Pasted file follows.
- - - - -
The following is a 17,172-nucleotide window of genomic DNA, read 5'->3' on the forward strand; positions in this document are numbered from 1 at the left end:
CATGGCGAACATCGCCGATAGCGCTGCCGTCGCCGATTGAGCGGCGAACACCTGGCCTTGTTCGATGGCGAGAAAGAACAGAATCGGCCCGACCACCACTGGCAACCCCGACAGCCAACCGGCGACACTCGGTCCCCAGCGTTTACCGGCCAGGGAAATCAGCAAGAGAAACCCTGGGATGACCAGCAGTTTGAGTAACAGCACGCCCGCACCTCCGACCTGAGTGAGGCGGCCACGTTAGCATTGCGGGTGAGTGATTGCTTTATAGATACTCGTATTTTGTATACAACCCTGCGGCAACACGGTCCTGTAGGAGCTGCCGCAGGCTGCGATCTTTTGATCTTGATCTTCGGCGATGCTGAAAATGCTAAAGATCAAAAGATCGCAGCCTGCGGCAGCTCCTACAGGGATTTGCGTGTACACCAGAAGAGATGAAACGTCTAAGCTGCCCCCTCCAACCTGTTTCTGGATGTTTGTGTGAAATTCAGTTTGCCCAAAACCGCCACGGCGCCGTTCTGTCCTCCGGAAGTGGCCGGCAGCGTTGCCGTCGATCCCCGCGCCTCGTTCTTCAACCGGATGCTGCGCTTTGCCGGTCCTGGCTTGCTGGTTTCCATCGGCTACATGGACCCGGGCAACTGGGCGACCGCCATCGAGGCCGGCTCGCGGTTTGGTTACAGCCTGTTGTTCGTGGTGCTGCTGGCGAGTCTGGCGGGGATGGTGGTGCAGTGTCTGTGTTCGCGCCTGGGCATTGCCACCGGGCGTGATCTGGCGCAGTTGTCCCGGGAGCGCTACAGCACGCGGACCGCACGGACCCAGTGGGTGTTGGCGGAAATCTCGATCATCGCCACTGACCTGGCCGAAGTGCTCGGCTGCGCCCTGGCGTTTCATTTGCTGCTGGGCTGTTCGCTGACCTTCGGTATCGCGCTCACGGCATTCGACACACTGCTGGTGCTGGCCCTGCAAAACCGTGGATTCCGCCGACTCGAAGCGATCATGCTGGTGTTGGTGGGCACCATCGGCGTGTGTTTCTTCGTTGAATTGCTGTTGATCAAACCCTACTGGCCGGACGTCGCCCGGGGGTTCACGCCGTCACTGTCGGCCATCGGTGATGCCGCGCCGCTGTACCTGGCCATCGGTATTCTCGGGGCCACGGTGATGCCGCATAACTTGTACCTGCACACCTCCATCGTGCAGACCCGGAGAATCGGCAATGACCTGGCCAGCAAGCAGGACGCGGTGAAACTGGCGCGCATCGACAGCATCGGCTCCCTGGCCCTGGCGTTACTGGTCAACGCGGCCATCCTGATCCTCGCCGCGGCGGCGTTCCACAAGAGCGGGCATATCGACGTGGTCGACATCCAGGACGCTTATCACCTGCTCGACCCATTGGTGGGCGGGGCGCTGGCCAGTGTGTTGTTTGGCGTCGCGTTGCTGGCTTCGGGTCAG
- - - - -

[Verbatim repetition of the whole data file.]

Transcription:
The following is a 17,172-nucleotide window of genomic DNA, read 5'->3' on the forward strand; positions in this document are numbered from 1 at the left end:
CATGGCGAACATCGCCGATAGCGCTGCCGTCGCCGATTGAGCGGCGAACACCTGGCCTTGTTCGATGGCGAGAAAGAACAGAATCGGCCCGACCACCACTGGCAACCCCGACAGCCAACCGGCGACACTCGGTCCCCAGCGTTTACCGGCCAGGGAAATCAGCAAGAGAAACCCTGGGATGACCAGCAGTTTGAGTAACAGCACGCCCGCACCTCCGACCTGAGTGAGGCGGCCACGTTAGCATTGCGGGTGAGTGATTGCTTTATAGATACTCGTATTTTGTATACAACCCTGCGGCAACACGGTCCTGTAGGAGCTGCCGCAGGCTGCGATCTTTTGATCTTGATCTTCGGCGATGCTGAAAATGCTAAAGATCAAAAGATCGCAGCCTGCGGCAGCTCCTACAGGGATTTGCGTGTACACCAGAAGAGATGAAACGTCTAAGCTGCCCCCTCCAACCTGTTTCTGGATGTTTGTGTGAAATTCAGTTTGCCCAAAACCGCCACGGCGCCGTTCTGTCCTCCGGAAGTGGCCGGCAGCGTTGCCGTCGATCCCCGCGCCTCGTTCTTCAACCGGATGCTGCGCTTTGCCGGTCCTGGCTTGCTGGTTTCCATCGGCTACATGGACCCGGGCAACTGGGCGACCGCCATCGAGGCCGGCTCGCGGTTTGGTTACAGCCTGTTGTTCGTGGTGCTGCTGGCGAGTCTGGCGGGGATGGTGGTGCAGTGTCTGTGTTCGCGCCTGGGCATTGCCACCGGGCGTGATCTGGCGCAGTTGTCCCGGGAGCGCTACAGCACGCGGACCGCACGGACCCAGTGGGTGTTGGCGGAAATCTCGATCATCGCCACTGACCTGGCCGAAGTGCTCGGCTGCGCCCTGGCGTTTCATTTGCTGCTGGGCTGTTCGCTGACCTTCGGTATCGCGCTCACGGCATTCGACACACTGCTGGTGCTGGCCCTGCAAAACCGTGGATTCCGCCGACTCGAAGCGATCATGCTGGTGTTGGTGGGCACCATCGGCGTGTGTTTCTTCGTTGAATTGCTGTTGATCAAACCCTACTGGCCGGACGTCGCCCGGGGGTTCACGCCGTCACTGTCGGCCATCGGTGATGCCGCGCCGCTGTACCTGGCCATCGGTATTCTCGGGGCCACGGTGATGCCGCATAACTTGTACCTGCACACCTCCATCGTGCAGACCCGGAGAATCGGCAATGACCTGGCCAGCAAGCAGGACGCGGTGAAACTGGCGCGCATCGACAGCATCGGCTCCCTGGCCCTGGCGTTACTGGTCAACGCGGCCATCCTGATCCTCGCCGCGGCGGCGTTCCACAAGAGCGGGCATATCGACGTGGTCGACATCCAGGACGCTTATCACCTGCTCGACCCATTGGTGGGCGGGGCGCTGGCCAGTGTGTTGTTTGGCGTCGCGTTGCTGGCTTCGGGTCAG